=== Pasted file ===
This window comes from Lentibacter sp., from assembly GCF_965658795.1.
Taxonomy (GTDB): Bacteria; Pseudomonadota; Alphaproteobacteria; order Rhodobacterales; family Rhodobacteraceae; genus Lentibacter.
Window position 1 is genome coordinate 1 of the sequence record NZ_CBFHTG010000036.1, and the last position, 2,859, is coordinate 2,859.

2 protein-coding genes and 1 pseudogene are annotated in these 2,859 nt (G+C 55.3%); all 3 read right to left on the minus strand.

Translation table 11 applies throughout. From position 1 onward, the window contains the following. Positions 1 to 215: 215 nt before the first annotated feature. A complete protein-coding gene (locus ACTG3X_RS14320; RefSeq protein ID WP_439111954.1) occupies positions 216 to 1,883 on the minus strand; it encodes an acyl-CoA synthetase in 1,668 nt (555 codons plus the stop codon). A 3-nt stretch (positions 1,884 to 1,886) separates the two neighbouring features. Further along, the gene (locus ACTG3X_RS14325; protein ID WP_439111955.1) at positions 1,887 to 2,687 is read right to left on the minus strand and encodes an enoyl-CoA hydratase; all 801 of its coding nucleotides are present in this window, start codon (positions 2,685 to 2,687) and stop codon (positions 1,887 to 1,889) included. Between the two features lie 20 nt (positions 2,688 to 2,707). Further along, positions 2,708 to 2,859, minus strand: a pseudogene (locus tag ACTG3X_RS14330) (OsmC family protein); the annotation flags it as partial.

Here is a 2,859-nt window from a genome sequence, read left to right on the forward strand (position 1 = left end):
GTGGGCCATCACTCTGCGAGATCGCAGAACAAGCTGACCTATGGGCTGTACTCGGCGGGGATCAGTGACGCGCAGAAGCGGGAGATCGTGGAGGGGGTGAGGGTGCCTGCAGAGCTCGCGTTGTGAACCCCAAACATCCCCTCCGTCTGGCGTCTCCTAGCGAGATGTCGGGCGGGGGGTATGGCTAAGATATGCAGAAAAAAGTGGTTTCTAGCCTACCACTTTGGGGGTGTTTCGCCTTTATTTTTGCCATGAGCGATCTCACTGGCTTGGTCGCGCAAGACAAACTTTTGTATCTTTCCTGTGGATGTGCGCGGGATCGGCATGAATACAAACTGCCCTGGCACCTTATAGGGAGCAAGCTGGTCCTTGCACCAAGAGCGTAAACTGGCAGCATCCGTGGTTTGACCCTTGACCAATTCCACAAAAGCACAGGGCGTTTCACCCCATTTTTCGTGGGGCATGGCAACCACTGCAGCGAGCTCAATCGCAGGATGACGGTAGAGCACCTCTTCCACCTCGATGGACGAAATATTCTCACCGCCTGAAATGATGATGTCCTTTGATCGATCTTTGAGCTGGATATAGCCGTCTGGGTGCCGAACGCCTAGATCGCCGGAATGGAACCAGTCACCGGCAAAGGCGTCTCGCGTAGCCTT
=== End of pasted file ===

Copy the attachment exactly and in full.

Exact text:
This window comes from Lentibacter sp., from assembly GCF_965658795.1.
Taxonomy (GTDB): Bacteria; Pseudomonadota; Alphaproteobacteria; order Rhodobacterales; family Rhodobacteraceae; genus Lentibacter.
Window position 1 is genome coordinate 1 of the sequence record NZ_CBFHTG010000036.1, and the last position, 2,859, is coordinate 2,859.

2 protein-coding genes and 1 pseudogene are annotated in these 2,859 nt (G+C 55.3%); all 3 read right to left on the minus strand.

Translation table 11 applies throughout. From position 1 onward, the window contains the following. Positions 1 to 215: 215 nt before the first annotated feature. A complete protein-coding gene (locus ACTG3X_RS14320; RefSeq protein ID WP_439111954.1) occupies positions 216 to 1,883 on the minus strand; it encodes an acyl-CoA synthetase in 1,668 nt (555 codons plus the stop codon). A 3-nt stretch (positions 1,884 to 1,886) separates the two neighbouring features. Further along, the gene (locus ACTG3X_RS14325; protein ID WP_439111955.1) at positions 1,887 to 2,687 is read right to left on the minus strand and encodes an enoyl-CoA hydratase; all 801 of its coding nucleotides are present in this window, start codon (positions 2,685 to 2,687) and stop codon (positions 1,887 to 1,889) included. Between the two features lie 20 nt (positions 2,688 to 2,707). Further along, positions 2,708 to 2,859, minus strand: a pseudogene (locus tag ACTG3X_RS14330) (OsmC family protein); the annotation flags it as partial.

Here is a 2,859-nt window from a genome sequence, read left to right on the forward strand (position 1 = left end):
GTGGGCCATCACTCTGCGAGATCGCAGAACAAGCTGACCTATGGGCTGTACTCGGCGGGGATCAGTGACGCGCAGAAGCGGGAGATCGTGGAGGGGGTGAGGGTGCCTGCAGAGCTCGCGTTGTGAACCCCAAACATCCCCTCCGTCTGGCGTCTCCTAGCGAGATGTCGGGCGGGGGGTATGGCTAAGATATGCAGAAAAAAGTGGTTTCTAGCCTACCACTTTGGGGGTGTTTCGCCTTTATTTTTGCCATGAGCGATCTCACTGGCTTGGTCGCGCAAGACAAACTTTTGTATCTTTCCTGTGGATGTGCGCGGGATCGGCATGAATACAAACTGCCCTGGCACCTTATAGGGAGCAAGCTGGTCCTTGCACCAAGAGCGTAAACTGGCAGCATCCGTGGTTTGACCCTTGACCAATTCCACAAAAGCACAGGGCGTTTCACCCCATTTTTCGTGGGGCATGGCAACCACTGCAGCGAGCTCAATCGCAGGATGACGGTAGAGCACCTCTTCCACCTCGATGGACGAAATATTCTCACCGCCTGAAATGATGATGTCCTTTGATCGATCTTTGAGCTGGATATAGCCGTCTGGGTGCCGAACGCCTAGATCGCCGGAATGGAACCAGTCACCGGCAAAGGCGTCTCGCGTAGCCTT